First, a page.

Arena lined up as Manchester updates Eastlands masterplan

Manchester City Council’s executive will this week consider a proposal to refresh the regeneration framework for Eastlands, with officials citing a need for major development at the Etihad campus along with more commercial development and affordable housing in other areas.

The ERF covers the area from Great Ancoats Street up to and beyond the Etihad campus and was refreshed as recently as 2017. However, the council said that such has been the pace of change and increased interest in the area, with 15 years of employment growth set to be delivered in half that expected timeframe, a further update is required. Manchester’s executive meets on Wednesday to consider the report.

The most notable item included is that the potential for a 20,000-plus capacity indoor arena to be developed at the Etihad campus. The report states that “international investors and operators see Manchester as one of the few cities in Europe with the ability to successfully host more than one large arena”.

These investors, it said, are evaluating locations and developing business case proposals head of revealing detailed proposals later this year – a development that could bring with it hotel and further leisure uses.

As well as cashing on the concert market, the development of such a flexible indoor space would give the city more weight in bidding for a range of sporting events, which would sit well with the long-term plan to get sporting governing bodies to locate at the campus – the Rugby Football League’s move being a case in point.

The report also outlines how the city is continuing to work with Manchester Metropolitan University and other partners to develop the Manchester Institute for Sport, a higher education institution that would be the main element of a sports-tech cluster the council hopes to see flourish in the area. Up to 1,000 student bed spaces could be developed close to the Institute, the report said.

With Ancoats developments such as Express Building and Stubbs Mills proving successful, the city is also keen to set a policy context where planning will support the development of commercial development heading eastwards: New Islington and Holt Town are described as being places where new opportunities for commercial floorspace should be explored, along with Ancoats itself:  the Central Retail Park site on Great Ancoats Street is described as “the most significant development opportunity”.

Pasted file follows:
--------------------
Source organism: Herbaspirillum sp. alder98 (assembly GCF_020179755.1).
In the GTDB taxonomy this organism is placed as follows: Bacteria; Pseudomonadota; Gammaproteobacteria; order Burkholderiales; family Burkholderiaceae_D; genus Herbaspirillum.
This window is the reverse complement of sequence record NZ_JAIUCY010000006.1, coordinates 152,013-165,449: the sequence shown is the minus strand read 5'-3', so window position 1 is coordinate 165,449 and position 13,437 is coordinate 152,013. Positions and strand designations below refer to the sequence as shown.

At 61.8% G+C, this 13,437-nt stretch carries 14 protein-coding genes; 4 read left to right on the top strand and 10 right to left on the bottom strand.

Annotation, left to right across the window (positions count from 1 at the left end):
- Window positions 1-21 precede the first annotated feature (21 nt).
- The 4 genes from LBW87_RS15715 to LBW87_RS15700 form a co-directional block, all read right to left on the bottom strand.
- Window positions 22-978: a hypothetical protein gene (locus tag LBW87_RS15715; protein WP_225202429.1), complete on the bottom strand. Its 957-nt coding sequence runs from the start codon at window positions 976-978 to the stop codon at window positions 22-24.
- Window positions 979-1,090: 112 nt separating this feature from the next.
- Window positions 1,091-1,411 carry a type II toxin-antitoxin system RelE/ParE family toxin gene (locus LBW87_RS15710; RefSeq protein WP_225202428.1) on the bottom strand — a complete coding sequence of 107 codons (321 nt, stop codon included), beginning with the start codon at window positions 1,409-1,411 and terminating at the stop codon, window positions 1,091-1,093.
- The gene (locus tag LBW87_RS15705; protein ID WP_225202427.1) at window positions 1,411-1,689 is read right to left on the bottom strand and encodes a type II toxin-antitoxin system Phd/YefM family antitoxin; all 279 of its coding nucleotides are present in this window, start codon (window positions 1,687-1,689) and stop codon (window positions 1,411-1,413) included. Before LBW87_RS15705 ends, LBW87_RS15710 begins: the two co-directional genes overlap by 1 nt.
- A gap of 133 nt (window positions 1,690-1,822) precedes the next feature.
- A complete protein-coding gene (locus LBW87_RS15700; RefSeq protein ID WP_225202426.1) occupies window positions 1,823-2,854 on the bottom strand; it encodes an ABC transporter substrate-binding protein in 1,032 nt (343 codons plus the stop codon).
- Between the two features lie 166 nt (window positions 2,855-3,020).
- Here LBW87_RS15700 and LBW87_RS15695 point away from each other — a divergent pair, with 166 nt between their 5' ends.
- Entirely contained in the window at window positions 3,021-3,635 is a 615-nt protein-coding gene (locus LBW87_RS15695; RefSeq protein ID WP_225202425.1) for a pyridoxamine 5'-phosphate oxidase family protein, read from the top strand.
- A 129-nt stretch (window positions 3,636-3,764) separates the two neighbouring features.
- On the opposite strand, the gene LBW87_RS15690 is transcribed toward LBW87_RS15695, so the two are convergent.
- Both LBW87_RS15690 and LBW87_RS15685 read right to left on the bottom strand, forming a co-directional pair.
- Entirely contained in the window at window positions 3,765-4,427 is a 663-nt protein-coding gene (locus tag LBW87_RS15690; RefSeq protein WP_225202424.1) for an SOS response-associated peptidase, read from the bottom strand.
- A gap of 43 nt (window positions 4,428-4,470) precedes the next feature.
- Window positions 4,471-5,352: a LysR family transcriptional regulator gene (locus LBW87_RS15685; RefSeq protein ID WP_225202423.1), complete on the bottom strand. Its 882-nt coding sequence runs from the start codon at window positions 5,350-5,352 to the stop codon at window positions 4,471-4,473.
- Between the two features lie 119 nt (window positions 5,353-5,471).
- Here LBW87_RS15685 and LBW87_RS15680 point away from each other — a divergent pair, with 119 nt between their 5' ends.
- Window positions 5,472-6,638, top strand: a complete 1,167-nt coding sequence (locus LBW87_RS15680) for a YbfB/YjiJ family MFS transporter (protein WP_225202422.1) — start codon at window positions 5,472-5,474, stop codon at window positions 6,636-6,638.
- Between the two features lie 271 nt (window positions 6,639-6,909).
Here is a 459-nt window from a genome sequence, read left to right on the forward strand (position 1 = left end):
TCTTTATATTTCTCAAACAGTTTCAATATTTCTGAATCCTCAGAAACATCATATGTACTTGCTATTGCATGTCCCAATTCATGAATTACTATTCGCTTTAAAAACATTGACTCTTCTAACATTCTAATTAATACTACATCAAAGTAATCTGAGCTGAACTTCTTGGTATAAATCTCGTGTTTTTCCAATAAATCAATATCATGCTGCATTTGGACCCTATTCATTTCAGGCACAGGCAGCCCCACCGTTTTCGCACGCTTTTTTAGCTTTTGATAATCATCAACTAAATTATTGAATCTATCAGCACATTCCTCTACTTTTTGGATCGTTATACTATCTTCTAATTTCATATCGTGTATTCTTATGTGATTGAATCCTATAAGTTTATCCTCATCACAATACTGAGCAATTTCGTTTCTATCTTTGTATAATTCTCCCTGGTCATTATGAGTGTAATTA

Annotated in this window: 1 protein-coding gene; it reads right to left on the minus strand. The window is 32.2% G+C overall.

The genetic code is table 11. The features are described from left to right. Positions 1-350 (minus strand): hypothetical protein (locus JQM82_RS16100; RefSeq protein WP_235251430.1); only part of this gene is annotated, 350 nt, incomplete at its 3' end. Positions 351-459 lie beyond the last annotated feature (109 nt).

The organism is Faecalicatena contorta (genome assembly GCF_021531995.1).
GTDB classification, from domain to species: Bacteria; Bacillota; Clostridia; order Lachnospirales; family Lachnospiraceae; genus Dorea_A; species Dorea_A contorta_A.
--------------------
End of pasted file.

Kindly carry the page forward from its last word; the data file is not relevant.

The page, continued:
The report also describes MXM, a development of up to 200,000 sq ft of flexible workspace being advanced by General Projects in the Pollard Street area.

In terms of housing, the ambition to take further the joint working with the Abu Dhabi United Group is obvious and the area represents a clear opportunity to bring forward a high volume of the affordable homes that Manchester requires. Riverpark Road, Beswick, New Islington and Miles Platting are all mapped out as areas prime for the development of new affordable housing.

The boundary of the framework area remains the same, with two additions: the 19.7-acre Riverpark Trading Estate, formerly Manchester Abattoir, a site in single ownership where an outline consent has recently lapsed, and the Eccleshall Street site, bound by Ashton New Road, the Ashton Canal, Clayton Lane and Crabtree Lane – the council has significant ownerships here and is adding the area into the Clayton Housing Affordability Zone.

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Come on get on with it.manchester people need new houses.

By Paul Taylor

Whatever happened to all the plans for Holt Town?

By Elephant

Wonder why both Philips park and the cemetery are included? Just a geographical coincidence or genuine opportunity to improve the open spaces? There was talk of a city farm at one point..

By Adam Ash

Meanwhile Liverpool’s council boxes in its own area and exhibition centre, preventing further expansion, so a call centre can be built on the land instead. It’s almost as if they don’t want our city to be able to seriously compete.

By Mike

@Mike from Manchester what a load of rubbish Liverpool City centre is huge compared to Manchesters it now spends from Northern docks right to Baltic with alot of new developments and new arena

By Anonymous

My Dad’s bigger than your Dad. More parochial tripe from two cities which were once the greatest industrial city and the greatest seaport on the planet.

By Elephant

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